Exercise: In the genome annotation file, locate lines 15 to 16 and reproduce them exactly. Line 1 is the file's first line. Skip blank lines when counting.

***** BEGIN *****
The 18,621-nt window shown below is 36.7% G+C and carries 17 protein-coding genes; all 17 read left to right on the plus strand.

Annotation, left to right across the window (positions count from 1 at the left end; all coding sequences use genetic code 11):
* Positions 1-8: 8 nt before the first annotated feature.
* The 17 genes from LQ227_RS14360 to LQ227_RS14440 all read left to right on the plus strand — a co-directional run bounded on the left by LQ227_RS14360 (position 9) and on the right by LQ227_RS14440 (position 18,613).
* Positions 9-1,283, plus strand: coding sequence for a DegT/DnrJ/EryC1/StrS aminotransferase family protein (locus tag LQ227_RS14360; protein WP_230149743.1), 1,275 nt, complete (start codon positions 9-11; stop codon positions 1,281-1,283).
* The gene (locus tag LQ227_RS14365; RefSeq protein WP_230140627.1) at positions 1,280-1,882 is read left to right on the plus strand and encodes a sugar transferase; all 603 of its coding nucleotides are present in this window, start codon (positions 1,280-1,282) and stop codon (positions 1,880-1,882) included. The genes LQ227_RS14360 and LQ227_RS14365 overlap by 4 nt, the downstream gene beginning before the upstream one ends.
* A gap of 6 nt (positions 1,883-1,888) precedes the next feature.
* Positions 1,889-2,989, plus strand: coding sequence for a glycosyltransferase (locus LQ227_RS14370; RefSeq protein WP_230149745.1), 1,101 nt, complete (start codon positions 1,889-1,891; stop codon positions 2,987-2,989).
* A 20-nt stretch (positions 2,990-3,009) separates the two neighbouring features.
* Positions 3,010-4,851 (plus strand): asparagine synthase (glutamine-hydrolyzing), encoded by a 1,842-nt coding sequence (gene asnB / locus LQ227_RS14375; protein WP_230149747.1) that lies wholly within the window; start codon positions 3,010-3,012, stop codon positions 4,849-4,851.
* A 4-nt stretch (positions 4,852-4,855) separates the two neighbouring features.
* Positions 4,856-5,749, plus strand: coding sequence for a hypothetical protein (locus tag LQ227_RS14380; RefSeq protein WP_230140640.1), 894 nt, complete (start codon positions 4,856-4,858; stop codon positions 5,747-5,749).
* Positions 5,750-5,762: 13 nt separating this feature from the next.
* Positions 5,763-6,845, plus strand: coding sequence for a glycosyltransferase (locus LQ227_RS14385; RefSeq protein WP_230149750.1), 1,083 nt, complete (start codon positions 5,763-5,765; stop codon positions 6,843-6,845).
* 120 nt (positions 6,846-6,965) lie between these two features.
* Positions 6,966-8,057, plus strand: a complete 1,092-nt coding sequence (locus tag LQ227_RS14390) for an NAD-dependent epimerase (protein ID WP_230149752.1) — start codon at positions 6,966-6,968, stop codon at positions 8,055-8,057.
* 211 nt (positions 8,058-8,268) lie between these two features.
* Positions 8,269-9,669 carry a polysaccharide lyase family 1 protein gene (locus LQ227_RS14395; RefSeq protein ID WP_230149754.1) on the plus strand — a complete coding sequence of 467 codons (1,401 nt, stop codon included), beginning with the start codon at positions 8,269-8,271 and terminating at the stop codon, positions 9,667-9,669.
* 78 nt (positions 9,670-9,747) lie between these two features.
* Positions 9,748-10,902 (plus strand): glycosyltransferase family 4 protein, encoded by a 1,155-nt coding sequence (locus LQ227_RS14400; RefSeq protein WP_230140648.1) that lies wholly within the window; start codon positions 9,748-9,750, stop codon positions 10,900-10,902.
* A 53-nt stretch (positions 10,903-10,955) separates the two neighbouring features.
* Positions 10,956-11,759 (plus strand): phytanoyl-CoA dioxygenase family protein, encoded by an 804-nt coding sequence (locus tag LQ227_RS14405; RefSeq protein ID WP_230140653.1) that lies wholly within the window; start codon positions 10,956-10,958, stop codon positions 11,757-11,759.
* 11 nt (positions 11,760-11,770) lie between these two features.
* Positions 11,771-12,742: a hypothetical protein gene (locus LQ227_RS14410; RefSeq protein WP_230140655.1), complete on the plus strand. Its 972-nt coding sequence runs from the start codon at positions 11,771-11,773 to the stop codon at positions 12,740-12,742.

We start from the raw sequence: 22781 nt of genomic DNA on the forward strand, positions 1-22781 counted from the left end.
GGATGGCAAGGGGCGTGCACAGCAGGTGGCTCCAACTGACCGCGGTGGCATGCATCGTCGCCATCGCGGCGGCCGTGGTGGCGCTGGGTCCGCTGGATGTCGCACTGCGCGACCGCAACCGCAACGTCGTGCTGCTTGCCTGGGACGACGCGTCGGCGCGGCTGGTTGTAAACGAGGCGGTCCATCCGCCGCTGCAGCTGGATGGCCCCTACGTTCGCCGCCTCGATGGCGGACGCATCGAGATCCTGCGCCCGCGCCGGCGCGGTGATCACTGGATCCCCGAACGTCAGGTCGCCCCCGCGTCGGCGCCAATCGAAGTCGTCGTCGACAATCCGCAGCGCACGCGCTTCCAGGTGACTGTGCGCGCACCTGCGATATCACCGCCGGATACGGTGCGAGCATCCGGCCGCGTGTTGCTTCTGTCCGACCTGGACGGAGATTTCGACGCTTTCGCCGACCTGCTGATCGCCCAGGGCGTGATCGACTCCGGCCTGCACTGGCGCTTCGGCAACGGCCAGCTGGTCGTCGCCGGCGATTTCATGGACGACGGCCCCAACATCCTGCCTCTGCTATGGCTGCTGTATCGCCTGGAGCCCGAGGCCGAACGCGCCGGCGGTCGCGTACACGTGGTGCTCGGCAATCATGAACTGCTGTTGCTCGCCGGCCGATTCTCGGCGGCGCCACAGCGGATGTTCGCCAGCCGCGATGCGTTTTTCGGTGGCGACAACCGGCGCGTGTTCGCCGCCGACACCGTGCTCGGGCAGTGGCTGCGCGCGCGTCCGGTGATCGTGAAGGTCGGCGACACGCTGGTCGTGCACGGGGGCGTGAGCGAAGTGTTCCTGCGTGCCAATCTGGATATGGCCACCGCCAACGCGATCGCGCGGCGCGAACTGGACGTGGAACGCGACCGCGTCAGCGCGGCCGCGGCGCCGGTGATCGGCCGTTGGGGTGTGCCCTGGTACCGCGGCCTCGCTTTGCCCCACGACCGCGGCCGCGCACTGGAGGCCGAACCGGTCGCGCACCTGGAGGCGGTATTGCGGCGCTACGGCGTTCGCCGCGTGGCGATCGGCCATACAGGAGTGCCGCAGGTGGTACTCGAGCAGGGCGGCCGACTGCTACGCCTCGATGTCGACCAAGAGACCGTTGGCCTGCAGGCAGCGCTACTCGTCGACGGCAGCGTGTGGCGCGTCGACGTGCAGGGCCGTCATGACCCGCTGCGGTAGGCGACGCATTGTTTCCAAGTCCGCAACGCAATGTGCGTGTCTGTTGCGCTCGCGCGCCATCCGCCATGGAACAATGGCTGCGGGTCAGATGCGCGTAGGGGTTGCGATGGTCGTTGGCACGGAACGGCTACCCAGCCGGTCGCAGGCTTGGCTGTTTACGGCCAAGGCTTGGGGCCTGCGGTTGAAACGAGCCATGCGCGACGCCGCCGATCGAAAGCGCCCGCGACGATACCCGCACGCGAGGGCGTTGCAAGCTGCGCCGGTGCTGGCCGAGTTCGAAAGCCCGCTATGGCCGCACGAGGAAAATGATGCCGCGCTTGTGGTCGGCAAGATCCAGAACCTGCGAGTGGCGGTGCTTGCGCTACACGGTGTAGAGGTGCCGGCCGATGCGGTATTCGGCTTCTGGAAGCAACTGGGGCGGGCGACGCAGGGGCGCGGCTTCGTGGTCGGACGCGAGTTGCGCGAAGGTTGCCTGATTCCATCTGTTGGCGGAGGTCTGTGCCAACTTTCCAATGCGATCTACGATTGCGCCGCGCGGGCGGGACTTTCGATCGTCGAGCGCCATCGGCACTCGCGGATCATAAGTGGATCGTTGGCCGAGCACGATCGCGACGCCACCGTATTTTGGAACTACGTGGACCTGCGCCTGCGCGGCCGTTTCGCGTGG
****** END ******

* 120 nt (positions 6,846-6,965) lie between these two features.
* Positions 6,966-8,057, plus strand: a complete 1,092-nt coding sequence (locus tag LQ227_RS14390) for an NAD-dependent epimerase (protein ID WP_230149752.1) — start codon at positions 6,966-6,968, stop codon at positions 8,055-8,057.